jaws. I cut slabs until the trace remaining is of no
further interest. ALL of the rock is available, encased
in cement, extending beyond the carrier vise. The big saw
is an 18" Highland Park. I'm sorry I don't know the oil
brand. It was last purchased in a return deposit 55gal
drum and was poured off into 5gal pails which say "floor
cleaner" or some such today.

I also cube out medium sized rock to be cut on a water cooled 10" Beacon Star manually using a .040 diamond blade. For fine work, a 6" .012 LapCraft Dia-Laser on a high speed Beacon Star will cut quite small stones embedded in
the same fashion, scaled down, of course, typically 1"x1"x3". Finer blades work ok but I tend to be a fine motor klutz and too chicken to use the .006 & .004 blades manually.

I suggest setting up a mold for just one of your nodules and giving it a try with the formula I outlined. Be certain the nodule is absolutely free of loose material as the Portland is moderately alkaline so tends to scour any hard adherent clay or such. If adhesion is too low for you, step up the ratio of Acryl/water to 1:2. If this is too low still, go back to 1:3 ratio and after mixing the mortar and just before pouring make a "neat" mix of
pure Acryl and Portland which coat as a primer on the nodule. At 1:2, I have some difficulty removing the cement "rind" from the slabbed piece and I think you can get the bond "too good"!

Note that Acryl-60 is designed to interbond stone aggregate with portland. For me, I just paint the rock with Acryl-60 when I place it in the mold. I go on to mix the mortar so the coating is about tacky half-wet when I add the mix.

[[Opinion time. While building up the molds, what's the detraction from doing a dry stack inside the mold to evaluate quantity of material to be stacked and layout. Place the stones in the order to be fit inside mold. Mix brew, pour in enough to fill mold about 1/4. Dip future slabs into remaining solution to allow total coverage of material, then stack into mold as per laid out in dry run. Stack till stone pokes out of goo, pour more, stack more till container is full. This method would guarantee fewer air pockets, allowing better adhesion between forthcoming matrix and rock. What drawbacks do you see from this?]]

Sounds ok to me. But Portland firms up rapidly when not stirred and there is an ultimate time of 10 to 20 minutes when the mix will stiffen too much to handle.

A few further additions to my original post-

Fluid portion of 3-1/8 oz per cup of dry portland depends on packing... Have extra Acryl/water mix available. A finished yield of 6-1/4 fl oz per cup of dry portland used is also "ballpark" depending on packing.

I measure ingredients as well as the rock volume in fl oz. I measure the mold in cubic inches and I use:

fluid oz = (cubic inches)x(0.56)
and
cubic inches=(1.8)x(fluid ounces)

as conversion factors.

To determine the rock volume, I drop it into a can brim full with water. I capture the spillage and measure the displaced volume.

To hold the plexiglass sheet sides in place while seaming with the hot melt gun I use steel cubes and high strength magnetic buttons (rare earth 1"x1/8"...35Lb pull) pkg of 5 for $8.95 from Lee Valley Tools 1-800-871-8158,
item 99k32.13.


..gtb
gtbutts@infinet.com
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28-4

George:

Write the book and I'll buy a copy, autographed of course. Thank You for the advice. When testing is complete on my end I'll let you know how it works with the Almag Oil. Sump cleaning time, yuck %-p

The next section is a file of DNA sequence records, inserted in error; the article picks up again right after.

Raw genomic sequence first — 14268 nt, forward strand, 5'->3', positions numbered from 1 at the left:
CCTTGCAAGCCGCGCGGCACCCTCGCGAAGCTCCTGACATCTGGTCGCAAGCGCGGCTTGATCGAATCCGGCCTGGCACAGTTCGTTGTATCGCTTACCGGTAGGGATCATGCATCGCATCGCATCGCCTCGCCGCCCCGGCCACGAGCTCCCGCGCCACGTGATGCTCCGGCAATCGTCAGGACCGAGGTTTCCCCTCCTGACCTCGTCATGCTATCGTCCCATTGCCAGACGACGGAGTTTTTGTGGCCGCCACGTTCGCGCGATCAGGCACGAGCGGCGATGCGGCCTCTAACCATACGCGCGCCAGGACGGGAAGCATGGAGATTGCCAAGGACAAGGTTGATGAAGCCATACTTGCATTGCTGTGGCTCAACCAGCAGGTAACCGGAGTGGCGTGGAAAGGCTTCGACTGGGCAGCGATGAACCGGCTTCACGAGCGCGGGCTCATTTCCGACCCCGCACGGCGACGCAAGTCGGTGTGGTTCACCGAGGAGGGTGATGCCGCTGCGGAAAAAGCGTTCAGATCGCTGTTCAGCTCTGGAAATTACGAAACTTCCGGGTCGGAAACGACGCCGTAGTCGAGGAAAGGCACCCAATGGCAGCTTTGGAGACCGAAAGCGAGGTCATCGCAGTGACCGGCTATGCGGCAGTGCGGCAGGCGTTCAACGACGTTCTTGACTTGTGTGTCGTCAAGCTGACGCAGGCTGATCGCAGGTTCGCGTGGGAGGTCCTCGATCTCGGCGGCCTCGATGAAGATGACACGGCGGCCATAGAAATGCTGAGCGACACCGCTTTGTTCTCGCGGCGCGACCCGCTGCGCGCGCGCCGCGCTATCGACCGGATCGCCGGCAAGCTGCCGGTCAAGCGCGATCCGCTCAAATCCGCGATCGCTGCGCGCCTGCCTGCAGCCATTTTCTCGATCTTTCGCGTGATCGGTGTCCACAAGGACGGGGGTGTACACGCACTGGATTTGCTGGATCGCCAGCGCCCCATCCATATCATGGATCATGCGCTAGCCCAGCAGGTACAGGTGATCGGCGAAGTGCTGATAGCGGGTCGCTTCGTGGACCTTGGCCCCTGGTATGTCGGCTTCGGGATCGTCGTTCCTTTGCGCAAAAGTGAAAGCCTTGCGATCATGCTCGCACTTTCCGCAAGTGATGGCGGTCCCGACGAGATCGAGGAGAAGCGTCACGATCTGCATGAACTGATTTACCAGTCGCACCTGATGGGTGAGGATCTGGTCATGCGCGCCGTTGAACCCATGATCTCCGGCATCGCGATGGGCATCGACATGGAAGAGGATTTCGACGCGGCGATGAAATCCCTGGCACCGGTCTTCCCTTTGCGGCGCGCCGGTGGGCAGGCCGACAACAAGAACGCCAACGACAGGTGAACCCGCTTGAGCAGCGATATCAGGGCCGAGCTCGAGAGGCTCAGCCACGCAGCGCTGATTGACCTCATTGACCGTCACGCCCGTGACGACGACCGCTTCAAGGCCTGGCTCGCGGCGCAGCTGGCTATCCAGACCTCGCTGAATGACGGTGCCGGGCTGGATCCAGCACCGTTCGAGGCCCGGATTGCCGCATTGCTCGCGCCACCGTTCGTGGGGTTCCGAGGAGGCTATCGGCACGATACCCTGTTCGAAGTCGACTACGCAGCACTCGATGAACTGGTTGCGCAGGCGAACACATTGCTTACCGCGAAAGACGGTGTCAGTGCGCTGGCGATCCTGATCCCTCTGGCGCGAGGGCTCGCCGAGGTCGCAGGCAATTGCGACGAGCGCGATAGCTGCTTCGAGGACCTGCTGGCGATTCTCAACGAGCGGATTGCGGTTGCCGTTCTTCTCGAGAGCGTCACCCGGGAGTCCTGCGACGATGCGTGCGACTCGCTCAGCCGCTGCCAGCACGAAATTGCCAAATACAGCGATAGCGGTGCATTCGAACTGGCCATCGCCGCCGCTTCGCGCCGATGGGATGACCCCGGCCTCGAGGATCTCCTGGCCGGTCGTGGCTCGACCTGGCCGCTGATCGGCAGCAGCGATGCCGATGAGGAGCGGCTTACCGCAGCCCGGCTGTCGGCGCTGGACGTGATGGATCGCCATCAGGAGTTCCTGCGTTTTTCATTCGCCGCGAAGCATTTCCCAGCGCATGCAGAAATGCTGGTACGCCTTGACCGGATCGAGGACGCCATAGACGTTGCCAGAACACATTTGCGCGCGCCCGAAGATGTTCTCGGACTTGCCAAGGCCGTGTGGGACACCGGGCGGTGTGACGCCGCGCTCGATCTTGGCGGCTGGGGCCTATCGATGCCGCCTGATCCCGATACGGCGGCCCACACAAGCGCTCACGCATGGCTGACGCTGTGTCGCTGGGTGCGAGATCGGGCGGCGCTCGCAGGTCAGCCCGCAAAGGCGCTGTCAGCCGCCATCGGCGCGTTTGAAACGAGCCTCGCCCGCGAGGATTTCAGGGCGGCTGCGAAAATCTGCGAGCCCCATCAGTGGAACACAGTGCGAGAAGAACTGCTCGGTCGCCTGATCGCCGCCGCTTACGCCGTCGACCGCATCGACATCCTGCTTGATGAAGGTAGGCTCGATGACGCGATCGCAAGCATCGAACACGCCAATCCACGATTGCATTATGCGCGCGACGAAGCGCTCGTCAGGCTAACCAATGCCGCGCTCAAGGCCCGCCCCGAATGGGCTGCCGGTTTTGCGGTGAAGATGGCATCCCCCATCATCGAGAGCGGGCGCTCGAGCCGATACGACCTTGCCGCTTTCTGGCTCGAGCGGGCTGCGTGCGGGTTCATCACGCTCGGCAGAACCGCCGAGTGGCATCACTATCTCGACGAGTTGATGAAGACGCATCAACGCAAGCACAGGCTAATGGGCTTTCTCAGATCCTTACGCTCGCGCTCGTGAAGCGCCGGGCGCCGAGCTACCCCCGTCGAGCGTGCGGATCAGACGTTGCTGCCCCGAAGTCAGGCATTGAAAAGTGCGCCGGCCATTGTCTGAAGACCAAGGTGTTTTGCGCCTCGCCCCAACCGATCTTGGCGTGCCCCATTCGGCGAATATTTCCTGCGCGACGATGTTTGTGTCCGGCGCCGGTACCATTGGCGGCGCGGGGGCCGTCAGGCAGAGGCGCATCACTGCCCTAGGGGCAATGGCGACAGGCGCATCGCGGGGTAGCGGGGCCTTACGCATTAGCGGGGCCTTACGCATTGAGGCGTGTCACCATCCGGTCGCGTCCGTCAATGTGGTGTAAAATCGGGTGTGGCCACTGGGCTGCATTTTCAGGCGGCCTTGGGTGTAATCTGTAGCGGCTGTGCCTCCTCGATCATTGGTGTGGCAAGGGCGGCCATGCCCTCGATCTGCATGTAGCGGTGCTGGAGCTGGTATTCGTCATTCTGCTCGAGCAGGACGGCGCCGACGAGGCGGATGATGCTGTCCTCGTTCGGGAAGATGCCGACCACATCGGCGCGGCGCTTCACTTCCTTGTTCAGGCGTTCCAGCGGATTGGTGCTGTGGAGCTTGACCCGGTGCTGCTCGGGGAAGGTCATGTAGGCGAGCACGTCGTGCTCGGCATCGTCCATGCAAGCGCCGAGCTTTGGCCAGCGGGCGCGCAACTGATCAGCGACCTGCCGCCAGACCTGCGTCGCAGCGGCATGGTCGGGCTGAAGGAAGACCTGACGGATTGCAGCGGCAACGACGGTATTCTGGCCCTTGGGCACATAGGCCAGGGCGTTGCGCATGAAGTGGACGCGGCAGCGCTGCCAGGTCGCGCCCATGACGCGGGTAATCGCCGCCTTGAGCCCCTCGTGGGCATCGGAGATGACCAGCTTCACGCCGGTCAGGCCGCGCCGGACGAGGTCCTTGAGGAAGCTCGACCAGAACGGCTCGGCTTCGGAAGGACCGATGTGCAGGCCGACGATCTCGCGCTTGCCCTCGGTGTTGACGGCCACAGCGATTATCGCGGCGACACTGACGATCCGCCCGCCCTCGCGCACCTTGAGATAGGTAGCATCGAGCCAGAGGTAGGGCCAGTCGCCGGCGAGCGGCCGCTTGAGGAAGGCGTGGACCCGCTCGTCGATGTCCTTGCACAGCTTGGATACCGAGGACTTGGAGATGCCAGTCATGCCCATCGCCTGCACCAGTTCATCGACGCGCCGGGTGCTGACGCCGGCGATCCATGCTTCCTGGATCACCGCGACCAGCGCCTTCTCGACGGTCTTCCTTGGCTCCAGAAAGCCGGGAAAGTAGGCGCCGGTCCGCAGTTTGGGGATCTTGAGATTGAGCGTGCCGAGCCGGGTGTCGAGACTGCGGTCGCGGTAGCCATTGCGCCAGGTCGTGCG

Vincent
Vybtl@aol.com
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53-5


Hi Hale and all.

My name is Bill Collins and I have a comment and a question concerning slabbing.

I have collected many geodes and various small globular agates over the years but could never cut them because the saw vices would not hold them and they were so round that they could not be glued up to a chunk of board secure enough. I got a bright idea and tried it. It worked like a charm and have since found that many others have used the same or similar technique.

Save some of the square milk/orange juice containers (Half-gallon size work great). Mix some mortar mix (or plaster of paris -- I used mortar mix) and place alternate layers of mix and rocks-to-be-sawn into the containers (cut the tops of the containers off first to make it square). The cement will surround the stones (try to orient the stones in the cement so as to get the proper faces cut) and lock them in position. After setting up about a day, just put the container with the rocks into the vise and start slabbing. Better results will be obtained by marking on the container where the cuts should be made in relation to the rocks. Of course the containers are destroyed as you cut but are easily replaced.

Question: The above procedure makes a horrible mess of the oil/lubricant in the saw tank. I would therefore recommend that it only be used immediately before changing the oil or lubricant) unless -- does anyone know of a way to clean the oil so that it may be reused? I have heard that there is a simple way but I don't know what it is. help ????

Bill Collins
rockhead@erols.com
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(Ed. note: Bill, this topic was discussed back in Issues 17 throu 28, under the subject title: Bulk Slabbing of Nodules. I just checked the Archives for Index-47.txt file, which is an index of all topics in the first 47 issues, and find that items in this thread appeared as follows, where 17 is the
Issue No., and 3 is the Item No.:

Bulk Slabbing of Nodules: 17-3, 18-3, 18-4, 19-3, 20-7, 21-5, 24-7, 28-4

Bulk slabbing was discussed in these items, as was how to clean up oil. See Welcome letter or the note at the end of any issue for how-to instructions for accessing the Archives. If you want more information on oil cleanup after reading these, send a query to the digest. hale)

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end (BulkSlabbingNodules.txt)



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ClampingRocks
11/22/1998